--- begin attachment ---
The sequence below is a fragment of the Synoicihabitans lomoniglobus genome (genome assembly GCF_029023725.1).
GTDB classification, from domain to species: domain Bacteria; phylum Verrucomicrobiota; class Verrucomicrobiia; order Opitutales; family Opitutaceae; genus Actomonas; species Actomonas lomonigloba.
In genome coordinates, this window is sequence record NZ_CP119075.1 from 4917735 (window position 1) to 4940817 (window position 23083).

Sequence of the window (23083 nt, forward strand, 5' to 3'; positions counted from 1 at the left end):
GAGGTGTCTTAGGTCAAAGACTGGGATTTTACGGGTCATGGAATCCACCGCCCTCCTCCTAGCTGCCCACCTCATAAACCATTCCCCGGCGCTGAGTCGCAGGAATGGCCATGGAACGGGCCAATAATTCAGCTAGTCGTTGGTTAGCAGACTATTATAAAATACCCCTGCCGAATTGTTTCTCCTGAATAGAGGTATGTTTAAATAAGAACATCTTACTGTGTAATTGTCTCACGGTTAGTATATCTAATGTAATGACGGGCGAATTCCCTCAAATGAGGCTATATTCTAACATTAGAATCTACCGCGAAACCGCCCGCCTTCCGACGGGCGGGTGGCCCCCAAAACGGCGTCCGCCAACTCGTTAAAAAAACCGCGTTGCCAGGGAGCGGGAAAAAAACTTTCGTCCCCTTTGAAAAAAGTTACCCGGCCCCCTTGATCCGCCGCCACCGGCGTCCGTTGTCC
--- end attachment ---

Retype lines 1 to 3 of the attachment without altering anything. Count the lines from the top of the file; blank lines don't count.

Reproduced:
The sequence below is a fragment of the Synoicihabitans lomoniglobus genome (genome assembly GCF_029023725.1).
GTDB classification, from domain to species: domain Bacteria; phylum Verrucomicrobiota; class Verrucomicrobiia; order Opitutales; family Opitutaceae; genus Actomonas; species Actomonas lomonigloba.
In genome coordinates, this window is sequence record NZ_CP119075.1 from 4917735 (window position 1) to 4940817 (window position 23083).